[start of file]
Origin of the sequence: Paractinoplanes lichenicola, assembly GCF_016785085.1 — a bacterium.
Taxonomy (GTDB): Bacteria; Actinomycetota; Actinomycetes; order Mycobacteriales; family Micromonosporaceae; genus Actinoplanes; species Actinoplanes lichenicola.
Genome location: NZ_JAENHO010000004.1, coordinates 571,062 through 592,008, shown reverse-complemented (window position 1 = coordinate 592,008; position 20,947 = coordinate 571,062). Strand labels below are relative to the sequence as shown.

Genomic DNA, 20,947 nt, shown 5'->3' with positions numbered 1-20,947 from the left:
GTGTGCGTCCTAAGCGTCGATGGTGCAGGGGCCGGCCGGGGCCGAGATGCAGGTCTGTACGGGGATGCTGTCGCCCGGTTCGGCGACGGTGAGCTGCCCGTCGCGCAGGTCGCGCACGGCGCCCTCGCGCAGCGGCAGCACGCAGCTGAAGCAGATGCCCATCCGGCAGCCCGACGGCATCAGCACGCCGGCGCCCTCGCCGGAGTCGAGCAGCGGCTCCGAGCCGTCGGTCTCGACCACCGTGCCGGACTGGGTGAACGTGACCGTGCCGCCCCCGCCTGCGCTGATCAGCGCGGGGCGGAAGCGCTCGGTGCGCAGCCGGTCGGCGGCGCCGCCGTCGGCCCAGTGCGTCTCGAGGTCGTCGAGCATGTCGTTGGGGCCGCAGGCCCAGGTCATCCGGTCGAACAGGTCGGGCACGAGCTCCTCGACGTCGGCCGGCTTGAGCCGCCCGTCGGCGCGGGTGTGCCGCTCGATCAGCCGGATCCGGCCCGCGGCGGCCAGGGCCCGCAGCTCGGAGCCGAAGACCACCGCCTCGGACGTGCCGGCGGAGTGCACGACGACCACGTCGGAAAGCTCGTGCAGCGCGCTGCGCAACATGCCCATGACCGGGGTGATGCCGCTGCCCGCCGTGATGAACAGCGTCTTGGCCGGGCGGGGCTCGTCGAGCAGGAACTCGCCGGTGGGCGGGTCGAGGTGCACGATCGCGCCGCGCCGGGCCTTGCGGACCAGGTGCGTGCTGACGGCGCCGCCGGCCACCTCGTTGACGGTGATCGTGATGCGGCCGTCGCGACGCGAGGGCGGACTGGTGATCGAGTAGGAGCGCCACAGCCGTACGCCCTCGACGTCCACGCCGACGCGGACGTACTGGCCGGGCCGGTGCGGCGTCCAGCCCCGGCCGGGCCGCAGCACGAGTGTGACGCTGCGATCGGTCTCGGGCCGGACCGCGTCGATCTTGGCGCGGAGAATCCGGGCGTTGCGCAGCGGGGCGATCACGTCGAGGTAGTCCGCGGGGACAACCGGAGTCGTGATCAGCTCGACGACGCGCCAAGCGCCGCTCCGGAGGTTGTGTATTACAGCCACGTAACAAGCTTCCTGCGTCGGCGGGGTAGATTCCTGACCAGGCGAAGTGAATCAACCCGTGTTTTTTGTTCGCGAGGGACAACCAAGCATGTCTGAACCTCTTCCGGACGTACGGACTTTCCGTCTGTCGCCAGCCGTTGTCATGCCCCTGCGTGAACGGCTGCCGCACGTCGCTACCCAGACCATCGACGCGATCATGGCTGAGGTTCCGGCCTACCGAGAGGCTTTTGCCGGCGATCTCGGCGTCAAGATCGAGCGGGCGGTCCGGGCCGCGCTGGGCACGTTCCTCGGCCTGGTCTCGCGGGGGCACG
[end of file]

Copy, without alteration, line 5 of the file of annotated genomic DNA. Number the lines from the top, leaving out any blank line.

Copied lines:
GTGTGCGTCCTAAGCGTCGATGGTGCAGGGGCCGGCCGGGGCCGAGATGCAGGTCTGTACGGGGATGCTGTCGCCCGGTTCGGCGACGGTGAGCTGCCCGTCGCGCAGGTCGCGCACGGCGCCCTCGCGCAGCGGCAGCACGCAGCTGAAGCAGATGCCCATCCGGCAGCCCGACGGCATCAGCACGCCGGCGCCCTCGCCGGAGTCGAGCAGCGGCTCCGAGCCGTCGGTCTCGACCACCGTGCCGGACTGGGTGAACGTGACCGTGCCGCCCCCGCCTGCGCTGATCAGCGCGGGGCGGAAGCGCTCGGTGCGCAGCCGGTCGGCGGCGCCGCCGTCGGCCCAGTGCGTCTCGAGGTCGTCGAGCATGTCGTTGGGGCCGCAGGCCCAGGTCATCCGGTCGAACAGGTCGGGCACGAGCTCCTCGACGTCGGCCGGCTTGAGCCGCCCGTCGGCGCGGGTGTGCCGCTCGATCAGCCGGATCCGGCCCGCGGCGGCCAGGGCCCGCAGCTCGGAGCCGAAGACCACCGCCTCGGACGTGCCGGCGGAGTGCACGACGACCACGTCGGAAAGCTCGTGCAGCGCGCTGCGCAACATGCCCATGACCGGGGTGATGCCGCTGCCCGCCGTGATGAACAGCGTCTTGGCCGGGCGGGGCTCGTCGAGCAGGAACTCGCCGGTGGGCGGGTCGAGGTGCACGATCGCGCCGCGCCGGGCCTTGCGGACCAGGTGCGTGCTGACGGCGCCGCCGGCCACCTCGTTGACGGTGATCGTGATGCGGCCGTCGCGACGCGAGGGCGGACTGGTGATCGAGTAGGAGCGCCACAGCCGTACGCCCTCGACGTCCACGCCGACGCGGACGTACTGGCCGGGCCGGTGCGGCGTCCAGCCCCGGCCGGGCCGCAGCACGAGTGTGACGCTGCGATCGGTCTCGGGCCGGACCGCGTCGATCTTGGCGCGGAGAATCCGGGCGTTGCGCAGCGGGGCGATCACGTCGAGGTAGTCCGCGGGGACAACCGGAGTCGTGATCAGCTCGACGACGCGCCAAGCGCCGCTCCGGAGGTTGTGTATTACAGCCACGTAACAAGCTTCCTGCGTCGGCGGGGTAGATTCCTGACCAGGCGAAGTGAATCAACCCGTGTTTTTTGTTCGCGAGGGACAACCAAGCATGTCTGAACCTCTTCCGGACGTACGGACTTTCCGTCTGTCGCCAGCCGTTGTCATGCCCCTGCGTGAACGGCTGCCGCACGTCGCTACCCAGACCATCGACGCGATCATGGCTGAGGTTCCGGCCTACCGAGAGGCTTTTGCCGGCGATCTCGGCGTCAAGATCGAGCGGGCGGTCCGGGCCGCGCTGGGCACGTTCCTCGGCCTGGTCTCGCGGGGGCACG